‘Dedicated, Ambitious and Cheerful’ Woodson Runners Outpace the Pandemic

The Woodson Track & Field Team Stays Motivated Despite the COVID-19 Restrictions


Runners, draped with masks and focused on the race at hand, stay determined to reach their goals. Photo courtesy of Coach Garrett Kroner.

The sounds of whistles blowing and distinct chatter from teens heighten as one draws closer to the Pat Cunningham Stadium. The air is cool and the porta-potty still provides an overwhelming stench. 

Something, however, is different. It could be the line of cars with students getting their temperatures taken before even being allowed into the stadium. Or maybe it is the lack of athletes on the field due to restrictions of two practices a week. As most know, track and field is a sport that serves as an everyday challenge: Run ten laps around the track, get through a 40-minute run around the neighborhood, hit the 200 abs mark. These obstacles are a fundamental aspect of what makes the sport so hard-core. With COVID-19 forcing restrictions on practices and competitions, however, track and field is not what it used to be.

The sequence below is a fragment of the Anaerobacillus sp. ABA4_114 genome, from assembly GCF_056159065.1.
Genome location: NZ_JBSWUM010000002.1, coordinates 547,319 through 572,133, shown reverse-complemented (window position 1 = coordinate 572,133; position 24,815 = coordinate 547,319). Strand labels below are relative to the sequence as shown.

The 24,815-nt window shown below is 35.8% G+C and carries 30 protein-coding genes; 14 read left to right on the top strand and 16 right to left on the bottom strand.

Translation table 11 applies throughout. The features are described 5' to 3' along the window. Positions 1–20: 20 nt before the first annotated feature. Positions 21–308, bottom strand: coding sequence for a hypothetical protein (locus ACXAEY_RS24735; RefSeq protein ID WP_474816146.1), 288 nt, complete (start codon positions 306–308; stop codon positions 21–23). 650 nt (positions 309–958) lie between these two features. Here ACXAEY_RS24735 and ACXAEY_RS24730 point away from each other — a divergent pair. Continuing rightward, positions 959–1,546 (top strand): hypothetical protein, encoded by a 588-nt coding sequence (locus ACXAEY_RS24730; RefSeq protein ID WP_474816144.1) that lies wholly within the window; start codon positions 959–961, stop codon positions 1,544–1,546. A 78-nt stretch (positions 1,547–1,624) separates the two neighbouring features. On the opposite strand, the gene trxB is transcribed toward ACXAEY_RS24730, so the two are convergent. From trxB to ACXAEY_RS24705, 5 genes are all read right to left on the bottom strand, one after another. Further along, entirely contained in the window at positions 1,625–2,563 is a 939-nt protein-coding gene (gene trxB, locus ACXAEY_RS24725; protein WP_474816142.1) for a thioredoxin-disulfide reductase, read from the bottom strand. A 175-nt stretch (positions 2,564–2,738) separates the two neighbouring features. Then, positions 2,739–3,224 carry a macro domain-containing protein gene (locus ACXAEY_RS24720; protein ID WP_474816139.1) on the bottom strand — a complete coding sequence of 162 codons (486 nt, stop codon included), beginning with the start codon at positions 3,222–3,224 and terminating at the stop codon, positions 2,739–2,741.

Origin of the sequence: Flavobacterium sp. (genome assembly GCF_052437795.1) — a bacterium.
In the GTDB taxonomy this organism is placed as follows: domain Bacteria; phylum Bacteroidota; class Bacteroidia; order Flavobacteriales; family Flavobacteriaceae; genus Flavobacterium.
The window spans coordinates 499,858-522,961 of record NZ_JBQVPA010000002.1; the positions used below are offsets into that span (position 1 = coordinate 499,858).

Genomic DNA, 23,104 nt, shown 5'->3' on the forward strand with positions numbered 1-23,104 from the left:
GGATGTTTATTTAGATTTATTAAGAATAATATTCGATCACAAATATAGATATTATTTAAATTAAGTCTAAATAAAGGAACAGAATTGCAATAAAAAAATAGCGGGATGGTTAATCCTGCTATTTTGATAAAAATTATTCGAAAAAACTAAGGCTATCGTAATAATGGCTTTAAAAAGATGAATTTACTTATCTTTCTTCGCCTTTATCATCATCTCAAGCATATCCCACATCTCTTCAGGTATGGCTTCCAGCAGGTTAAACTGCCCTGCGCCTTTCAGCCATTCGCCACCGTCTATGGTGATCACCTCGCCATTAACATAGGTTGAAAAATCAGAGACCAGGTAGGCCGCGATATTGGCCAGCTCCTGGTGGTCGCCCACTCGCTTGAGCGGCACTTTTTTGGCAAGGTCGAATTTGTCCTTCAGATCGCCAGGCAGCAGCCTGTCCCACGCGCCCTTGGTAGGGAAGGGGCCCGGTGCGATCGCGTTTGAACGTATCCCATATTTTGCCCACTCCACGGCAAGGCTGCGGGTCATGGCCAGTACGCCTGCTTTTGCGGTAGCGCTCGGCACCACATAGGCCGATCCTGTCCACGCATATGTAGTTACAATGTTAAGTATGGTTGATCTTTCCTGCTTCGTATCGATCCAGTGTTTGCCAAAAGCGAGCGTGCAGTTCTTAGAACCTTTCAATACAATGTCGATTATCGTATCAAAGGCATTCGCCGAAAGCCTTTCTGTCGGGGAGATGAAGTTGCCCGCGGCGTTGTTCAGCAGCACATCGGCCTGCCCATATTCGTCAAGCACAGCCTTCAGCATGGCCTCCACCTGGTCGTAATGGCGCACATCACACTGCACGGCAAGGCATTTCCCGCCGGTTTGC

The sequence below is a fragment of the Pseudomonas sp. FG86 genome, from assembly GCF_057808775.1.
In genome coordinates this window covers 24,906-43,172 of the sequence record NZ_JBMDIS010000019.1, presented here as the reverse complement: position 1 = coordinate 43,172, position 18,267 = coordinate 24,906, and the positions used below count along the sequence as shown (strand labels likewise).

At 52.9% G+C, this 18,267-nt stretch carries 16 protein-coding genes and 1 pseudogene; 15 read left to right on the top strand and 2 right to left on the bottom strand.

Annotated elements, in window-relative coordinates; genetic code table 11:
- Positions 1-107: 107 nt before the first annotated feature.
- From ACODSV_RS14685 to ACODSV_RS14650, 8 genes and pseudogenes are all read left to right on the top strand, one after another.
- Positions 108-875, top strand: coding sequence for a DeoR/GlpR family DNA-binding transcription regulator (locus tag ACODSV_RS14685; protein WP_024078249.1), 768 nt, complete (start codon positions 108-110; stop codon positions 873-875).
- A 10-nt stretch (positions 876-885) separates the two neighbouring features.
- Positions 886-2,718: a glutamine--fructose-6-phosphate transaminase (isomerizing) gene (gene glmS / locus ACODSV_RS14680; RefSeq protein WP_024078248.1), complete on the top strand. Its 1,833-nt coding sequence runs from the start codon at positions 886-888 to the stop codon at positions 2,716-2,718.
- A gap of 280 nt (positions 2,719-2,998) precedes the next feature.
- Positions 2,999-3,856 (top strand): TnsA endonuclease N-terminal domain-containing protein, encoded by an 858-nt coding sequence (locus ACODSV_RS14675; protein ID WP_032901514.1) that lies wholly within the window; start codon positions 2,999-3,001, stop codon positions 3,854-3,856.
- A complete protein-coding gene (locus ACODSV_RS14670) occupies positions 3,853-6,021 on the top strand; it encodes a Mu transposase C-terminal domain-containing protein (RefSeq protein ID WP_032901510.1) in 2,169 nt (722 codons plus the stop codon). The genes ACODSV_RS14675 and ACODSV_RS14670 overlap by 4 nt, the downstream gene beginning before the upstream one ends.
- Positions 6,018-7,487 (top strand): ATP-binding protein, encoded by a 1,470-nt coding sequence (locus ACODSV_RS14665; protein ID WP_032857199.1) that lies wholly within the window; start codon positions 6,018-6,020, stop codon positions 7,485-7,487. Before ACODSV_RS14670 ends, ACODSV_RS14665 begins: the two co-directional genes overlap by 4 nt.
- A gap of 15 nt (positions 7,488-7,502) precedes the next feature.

That is not to say that the sport cultivates no challenge. In fact, the challenges may be more pressing than ever. Senior Lydia Falardeau is in her third year of track and finds new obstacles in her routine due to the pandemic. 

“Sometimes it’s hard because practices and meets can be canceled at any time because of the unknowns of the virus,” she said, “but I think we all do a good job of staying positive and showing up to practice with a hard working attitude.” 

Tom Lockwood, junior, pulls ahead along the curve. Photo courtesy of Coach Kroner.

Samar Josyula, a senior and a long-sprints runner, has faced some stifling roadblocks as well. “[The team] is not progressing as well as we were before, but that’s expected,” he said. Even with the restrictions and possible setbacks ahead, Josyula still holds out hope for a great senior season. “It’s very different from previous years, but hopefully we’ll be back to normal by the spring,” he said.  

While athletes are feeling the lows of the pandemic in their athletic experiences, coaches work extra hard to provide a challenging but rewarding season for their athletes. Coach Garrett Kroner, the coach for both cross country and track and field, has noticed the toll that the pandemic has taken on his runners. “A routine schedule every day after school provides motivation for the kids to get in the kind of running necessary to be successful,” he said. “Without the motivation provided by running with their friends, that kind of effort may simply fall to the wayside, and it’s easy to fall into bad habits.” 

Still, Coach Kroner’s optimism for his athletes’ success remains unwavering. 

With everything going on, it’s a joy to still see them being so dedicated, ambitious and cheerful, ultimately getting the most out of what our sport has to offer even if it’s not what they’ve been used to,” says Kroner.

Two Woodson runners compete against one another. Photo courtesy of Coach Kroner.